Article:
So, you lose your keys, you don’t loose them. And those pants are not lose, no sir.
7. Less vs. Fewer
Some may call it nitpicking, but the devil is in the details. Ever seen a sign in the express checkout lane that reads, “5 items or less.”? Well, it’s incorrect. It should be fewer.
Here’s the distinction: You use “fewer” for things that are quantifiable and “less” for things that cannot be quantified. Here are a few examples from Quick And Dirty Tips:
You can count M&Ms, glasses of water, and potatoes—so you eat fewer M&Ms, serve fewer glasses of water, and buy fewer potatoes for the salad.
You can’t count candy, water, or potato salad—so you eat less candy, observe that the lake has less water, and make less potato salad for the next potluck.
8. Than vs. Then
Often mistaken for each other because they sound almost the same and are spelt almost the same, but, you guessed it, have literally nothing else in common.
“Than” is a conjuction that is used mostly for making comparisons. The most common use of “then” is as an adverb where it helps defines the flow of actions in time.
I am smarter than you.
Come over to my place, then we’ll decide where to go next.
9. Passive voice
Okay, let’s be clear on this, passive voice is not really a mistake per se, but it is more difficult to process mentally than active voice — so you’re not doing your readers a favor when you use the former.
But wait, what is active voice and passive voice anyway? Good question.
When the subject in a phrase precedes the object, it’s active voice.
I sent the email.
Here, “I” is the subject and “email” is the object. Now let’s reverse it.
The email was sent by me.
This is now passive voice because the object now precedes the subject.
Yes, it can be a bit tricky to get at first, for a more detailed explanation, head over to this post on active and passive voice.
Again, just to emphasize, using a passive voice isn’t a mistake, but your readers will love you for sticking with active.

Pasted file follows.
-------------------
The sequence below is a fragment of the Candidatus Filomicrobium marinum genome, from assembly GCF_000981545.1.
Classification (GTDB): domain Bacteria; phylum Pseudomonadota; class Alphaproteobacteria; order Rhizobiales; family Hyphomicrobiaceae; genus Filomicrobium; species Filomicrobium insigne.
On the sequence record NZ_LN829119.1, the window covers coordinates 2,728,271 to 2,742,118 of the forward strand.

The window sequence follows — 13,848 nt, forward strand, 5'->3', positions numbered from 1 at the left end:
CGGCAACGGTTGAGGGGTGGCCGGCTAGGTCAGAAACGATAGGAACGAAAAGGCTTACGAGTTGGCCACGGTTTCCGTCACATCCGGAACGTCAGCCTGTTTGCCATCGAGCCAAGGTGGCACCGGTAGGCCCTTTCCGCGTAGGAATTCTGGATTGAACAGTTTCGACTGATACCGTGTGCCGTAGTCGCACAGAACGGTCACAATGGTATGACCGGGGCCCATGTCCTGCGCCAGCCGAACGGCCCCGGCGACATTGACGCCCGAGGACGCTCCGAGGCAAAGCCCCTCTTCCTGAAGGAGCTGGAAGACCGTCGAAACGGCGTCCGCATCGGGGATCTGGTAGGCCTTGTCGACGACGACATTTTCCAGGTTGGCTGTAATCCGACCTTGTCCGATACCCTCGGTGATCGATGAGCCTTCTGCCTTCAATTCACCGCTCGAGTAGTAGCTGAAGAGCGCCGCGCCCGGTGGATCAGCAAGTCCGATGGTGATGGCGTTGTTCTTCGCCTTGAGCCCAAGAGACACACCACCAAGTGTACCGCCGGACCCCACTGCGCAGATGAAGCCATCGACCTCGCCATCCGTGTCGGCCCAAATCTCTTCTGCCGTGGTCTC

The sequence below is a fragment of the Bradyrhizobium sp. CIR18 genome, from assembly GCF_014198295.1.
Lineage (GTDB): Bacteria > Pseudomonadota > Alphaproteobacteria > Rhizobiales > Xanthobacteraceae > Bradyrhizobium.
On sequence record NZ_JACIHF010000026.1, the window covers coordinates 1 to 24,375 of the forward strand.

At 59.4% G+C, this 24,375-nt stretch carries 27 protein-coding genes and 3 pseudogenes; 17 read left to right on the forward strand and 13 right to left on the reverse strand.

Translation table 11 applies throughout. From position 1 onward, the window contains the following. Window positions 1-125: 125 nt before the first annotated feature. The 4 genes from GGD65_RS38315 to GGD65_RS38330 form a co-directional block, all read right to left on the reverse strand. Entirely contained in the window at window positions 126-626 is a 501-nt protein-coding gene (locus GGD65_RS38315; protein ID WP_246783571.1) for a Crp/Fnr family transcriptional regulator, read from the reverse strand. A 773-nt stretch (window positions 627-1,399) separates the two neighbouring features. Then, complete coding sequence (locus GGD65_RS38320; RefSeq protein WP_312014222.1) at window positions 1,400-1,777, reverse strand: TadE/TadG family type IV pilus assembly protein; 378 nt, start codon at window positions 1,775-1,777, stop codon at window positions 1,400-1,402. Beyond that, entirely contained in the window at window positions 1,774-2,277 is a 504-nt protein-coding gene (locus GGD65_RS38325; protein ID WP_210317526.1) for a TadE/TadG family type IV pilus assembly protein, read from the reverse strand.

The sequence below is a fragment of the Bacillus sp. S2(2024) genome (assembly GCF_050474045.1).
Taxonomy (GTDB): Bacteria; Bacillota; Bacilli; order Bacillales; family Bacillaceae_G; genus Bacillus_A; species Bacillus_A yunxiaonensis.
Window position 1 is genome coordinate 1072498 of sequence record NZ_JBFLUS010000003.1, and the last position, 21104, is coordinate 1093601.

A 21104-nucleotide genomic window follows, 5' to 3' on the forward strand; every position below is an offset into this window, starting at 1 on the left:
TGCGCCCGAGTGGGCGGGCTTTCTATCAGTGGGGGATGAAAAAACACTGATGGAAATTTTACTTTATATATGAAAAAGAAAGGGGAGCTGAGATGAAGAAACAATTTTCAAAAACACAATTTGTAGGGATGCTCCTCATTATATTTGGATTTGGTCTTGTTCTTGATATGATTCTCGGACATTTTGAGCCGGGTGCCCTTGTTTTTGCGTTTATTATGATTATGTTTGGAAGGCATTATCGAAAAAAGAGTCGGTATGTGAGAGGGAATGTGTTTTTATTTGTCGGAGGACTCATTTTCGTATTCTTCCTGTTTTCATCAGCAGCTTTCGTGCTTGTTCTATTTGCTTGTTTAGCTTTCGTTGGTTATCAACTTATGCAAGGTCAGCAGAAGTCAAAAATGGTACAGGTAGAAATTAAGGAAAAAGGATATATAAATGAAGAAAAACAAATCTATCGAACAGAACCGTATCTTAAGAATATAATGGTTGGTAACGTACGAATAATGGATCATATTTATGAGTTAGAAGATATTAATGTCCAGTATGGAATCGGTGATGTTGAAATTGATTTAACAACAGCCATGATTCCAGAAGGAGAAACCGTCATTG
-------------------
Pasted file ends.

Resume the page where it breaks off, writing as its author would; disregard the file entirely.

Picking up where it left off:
10. Possessive nouns
It’s easy to get your apostrophe mixed up when using possessive nouns because there are very subtle differences between usage, but if you mix them up, it looks ignorant.
Let’s break it down to three simple rules:
If the noun is plural, put the apostrophe after the s.
The birds’ feeding pattern is a bit strange.
If the noun is singular but ends with an s, put the apostrophe after the s.
The dress’ color was black and blue.
If the noun is singular and does not end with an s, put the apostrophe before the s.
I really like Karen’s sense of style.
- Grammarly is a great web tool to fix spelling, punctuation, and grammatical errors
- Quick and dirty tips is a great knowledge base for language and grammar
- 8 articles and essays about spelling, punctuation, and grammar
- Eats, Shoots & Leaves is a hilarious and informative book on punctuation
I’d like to just say that this is anything but a conclusive list of grammatical errors — instead, this is a list of the most common ones that I happen to come across. There are in fact so many more that it’s not practical to list them all down in one post.
In my opinion, the best way to avoid making such errors is to choose a source you trust and keep yourself updated since language is always evolving.
The term “grammatical error” refers to parts of a text that do not follow standard grammar rules. These include errors involving parts of speech, word order, subject/verb agreement, and verb tense consistency.
Grammar errors and grammatical errors refer to the same problem — errors in standard grammar usage. The difference between the two terms is that ‘grammar error’ is a compound noun, while ‘grammar error’ is a noun modified by an adjective.
Passive voice is used when the subject undergoes the action of a verb in one of its forms or sets of forms.